Why Continually Improving Your Brand is Critical to Your Marketing Communications Strategy

Last week I attended an event hosted by The HUB, a Washington, DC based non-profit networking group that connects leaders in the technology industry to help inspire business development and innovation.  Proof Strategies is the public relations advisor The HUB, as we work with multiple clients in the technology sector.

At the event we were treated to something extraordinary.  Michael Chasen, who founded and led Blackboard, Inc. the first e-learning platform to gain wide acceptance – from its inception in 1997 to its sale to a private equity firm in 2011.  What started off as a low-budget experiment between Michael and his former college roommate ultimately became the dominant leader in online education software and was sold for $1.7 billion.

Chasen offered five lessons learned from his experience with Blackboard’s marketing communications strategy, which he is applying to his new venture Social Radar.  These lessons show you can never stop improving your brand, or your performance.

  1. Keep it in perspective: It’s OK to be completely focused on your new business, but don’t let it consume you.
  2. Focus on the business, not the office: It’s more important that your company and its employees have sufficient room to realize your vision than it is for you as the CEO to have the largest office space on your floor.
  3. Share the vision: Keep communicating your plans, goals and how you plan to get there to the folks who matter most – your employees.
  4. Constantly seek advice – but be the expert: Its fine to gauge opinions from investors, your board, your family and your employees.  But at the end of the day, don’t stray too far from your original inspiration.  You could be left with a product that confuses everyone and alienates the base that got you started.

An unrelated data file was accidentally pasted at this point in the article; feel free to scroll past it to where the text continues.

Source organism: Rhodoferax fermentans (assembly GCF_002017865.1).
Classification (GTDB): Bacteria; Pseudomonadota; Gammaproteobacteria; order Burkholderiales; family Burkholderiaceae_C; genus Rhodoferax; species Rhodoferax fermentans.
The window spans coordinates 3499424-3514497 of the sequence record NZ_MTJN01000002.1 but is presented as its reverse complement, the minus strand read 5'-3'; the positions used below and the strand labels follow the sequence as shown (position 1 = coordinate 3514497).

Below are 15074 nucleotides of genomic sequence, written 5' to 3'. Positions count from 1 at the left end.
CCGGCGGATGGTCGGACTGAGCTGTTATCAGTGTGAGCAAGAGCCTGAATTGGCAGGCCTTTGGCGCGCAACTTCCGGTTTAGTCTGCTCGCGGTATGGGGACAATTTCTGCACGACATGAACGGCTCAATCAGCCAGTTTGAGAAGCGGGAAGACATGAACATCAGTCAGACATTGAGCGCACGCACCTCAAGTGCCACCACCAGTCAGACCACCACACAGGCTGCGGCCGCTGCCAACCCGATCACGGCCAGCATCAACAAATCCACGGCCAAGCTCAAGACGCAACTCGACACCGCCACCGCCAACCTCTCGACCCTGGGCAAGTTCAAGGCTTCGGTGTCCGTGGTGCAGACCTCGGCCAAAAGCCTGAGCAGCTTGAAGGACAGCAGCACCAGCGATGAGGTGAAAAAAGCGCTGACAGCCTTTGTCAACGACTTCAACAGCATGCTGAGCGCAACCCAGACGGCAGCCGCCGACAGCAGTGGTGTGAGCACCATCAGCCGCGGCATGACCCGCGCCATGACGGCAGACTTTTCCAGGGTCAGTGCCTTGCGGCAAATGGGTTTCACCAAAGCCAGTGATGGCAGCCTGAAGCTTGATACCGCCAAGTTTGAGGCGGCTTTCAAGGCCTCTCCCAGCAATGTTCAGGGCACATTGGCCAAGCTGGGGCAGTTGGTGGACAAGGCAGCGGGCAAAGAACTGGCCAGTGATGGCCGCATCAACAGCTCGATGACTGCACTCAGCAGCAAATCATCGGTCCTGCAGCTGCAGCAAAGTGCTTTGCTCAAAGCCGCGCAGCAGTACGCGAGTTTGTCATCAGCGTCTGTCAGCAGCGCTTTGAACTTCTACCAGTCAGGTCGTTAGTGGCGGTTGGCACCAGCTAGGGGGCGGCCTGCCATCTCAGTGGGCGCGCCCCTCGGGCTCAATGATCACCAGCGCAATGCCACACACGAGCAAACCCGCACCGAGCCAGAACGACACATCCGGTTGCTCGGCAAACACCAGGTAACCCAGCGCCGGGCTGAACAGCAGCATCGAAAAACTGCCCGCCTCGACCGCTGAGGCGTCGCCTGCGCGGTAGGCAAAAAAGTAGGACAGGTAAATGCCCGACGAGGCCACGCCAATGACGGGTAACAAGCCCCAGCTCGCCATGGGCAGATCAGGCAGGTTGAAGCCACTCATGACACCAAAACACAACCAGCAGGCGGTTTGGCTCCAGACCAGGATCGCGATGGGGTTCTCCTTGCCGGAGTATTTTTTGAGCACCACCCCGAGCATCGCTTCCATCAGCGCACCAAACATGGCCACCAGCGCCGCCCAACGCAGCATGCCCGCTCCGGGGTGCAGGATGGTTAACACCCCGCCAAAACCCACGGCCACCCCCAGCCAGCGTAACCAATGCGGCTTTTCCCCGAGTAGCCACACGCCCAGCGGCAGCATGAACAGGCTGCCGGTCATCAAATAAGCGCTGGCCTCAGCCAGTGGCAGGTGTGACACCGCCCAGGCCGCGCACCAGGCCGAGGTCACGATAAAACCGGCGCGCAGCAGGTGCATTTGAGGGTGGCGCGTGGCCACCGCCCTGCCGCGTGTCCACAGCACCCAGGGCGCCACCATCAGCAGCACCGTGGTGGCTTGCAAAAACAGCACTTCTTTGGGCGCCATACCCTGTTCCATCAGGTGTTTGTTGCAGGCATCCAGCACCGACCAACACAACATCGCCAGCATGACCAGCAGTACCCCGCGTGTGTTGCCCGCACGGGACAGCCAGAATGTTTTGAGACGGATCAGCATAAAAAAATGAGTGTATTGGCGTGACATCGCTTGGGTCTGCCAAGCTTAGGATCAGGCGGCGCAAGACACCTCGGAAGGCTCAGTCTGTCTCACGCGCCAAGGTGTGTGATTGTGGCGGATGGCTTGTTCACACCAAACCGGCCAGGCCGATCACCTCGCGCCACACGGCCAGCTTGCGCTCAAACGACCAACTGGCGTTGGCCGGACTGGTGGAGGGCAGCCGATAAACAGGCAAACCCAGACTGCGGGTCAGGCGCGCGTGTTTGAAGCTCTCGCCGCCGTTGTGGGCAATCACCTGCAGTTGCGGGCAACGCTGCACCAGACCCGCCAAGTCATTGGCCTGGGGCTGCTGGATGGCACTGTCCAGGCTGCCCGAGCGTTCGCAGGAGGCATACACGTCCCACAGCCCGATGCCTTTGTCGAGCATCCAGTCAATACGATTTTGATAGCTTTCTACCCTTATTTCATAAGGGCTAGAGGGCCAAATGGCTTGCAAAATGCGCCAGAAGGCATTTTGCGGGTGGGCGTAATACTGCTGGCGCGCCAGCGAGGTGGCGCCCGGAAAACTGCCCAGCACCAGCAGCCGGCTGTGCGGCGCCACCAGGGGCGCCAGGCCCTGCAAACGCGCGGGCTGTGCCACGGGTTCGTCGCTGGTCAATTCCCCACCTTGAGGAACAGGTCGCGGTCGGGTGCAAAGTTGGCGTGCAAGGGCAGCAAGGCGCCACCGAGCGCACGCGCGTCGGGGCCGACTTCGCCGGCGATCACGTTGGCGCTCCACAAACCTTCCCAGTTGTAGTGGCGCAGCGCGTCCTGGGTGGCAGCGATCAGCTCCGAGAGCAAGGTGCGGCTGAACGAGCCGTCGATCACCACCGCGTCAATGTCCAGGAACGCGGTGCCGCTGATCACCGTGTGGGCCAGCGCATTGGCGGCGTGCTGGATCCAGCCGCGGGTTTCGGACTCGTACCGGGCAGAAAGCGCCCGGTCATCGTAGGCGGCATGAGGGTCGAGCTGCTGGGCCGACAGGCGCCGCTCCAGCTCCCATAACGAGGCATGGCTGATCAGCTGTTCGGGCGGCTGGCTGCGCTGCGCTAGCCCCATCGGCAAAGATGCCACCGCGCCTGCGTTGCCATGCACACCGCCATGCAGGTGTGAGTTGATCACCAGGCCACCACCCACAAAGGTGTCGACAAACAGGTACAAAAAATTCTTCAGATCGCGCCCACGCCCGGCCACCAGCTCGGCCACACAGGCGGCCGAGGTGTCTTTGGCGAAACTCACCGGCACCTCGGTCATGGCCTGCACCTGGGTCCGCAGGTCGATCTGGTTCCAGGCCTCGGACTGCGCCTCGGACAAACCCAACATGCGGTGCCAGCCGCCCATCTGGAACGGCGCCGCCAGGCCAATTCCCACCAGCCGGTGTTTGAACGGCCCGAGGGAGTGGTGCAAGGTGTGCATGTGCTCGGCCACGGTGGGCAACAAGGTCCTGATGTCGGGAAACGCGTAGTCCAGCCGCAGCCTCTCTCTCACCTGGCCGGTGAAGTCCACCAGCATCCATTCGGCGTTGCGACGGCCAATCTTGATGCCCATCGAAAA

5. Realize disruption changes everything – and then it changes everything again: Disruptive innovation is at the root of any successful product launch.  Steve Jobs did it by leaving CDs obsolete with the advent of digital, portable music.  Rather than rest on his laurels, we all know he’d be on to the next big thing if he were still with us today.

One more thing… when you’re done, do it all again.

After Chasen retired he immediately laid plans for Social Radar and their marketing communications strategy.  On college campuses, he saw how students were sharing their locations online. They were using Apple’s Find My Friends app to find their friends. Now there are more than 1 billion smartphones and nearly 3 billion social profiles, both acting as beacons for his new app.

Chasen left me and many others in the audience inspired to achieve great things, but also reminded us how important a role a marketing communications strategy plays. Adhering to the lessons he shared for HUB attendees just might make it possible – but only if you keep your key audiences informed in a way that facilitates recognition from the media and acceptance from your employees and potential investors.

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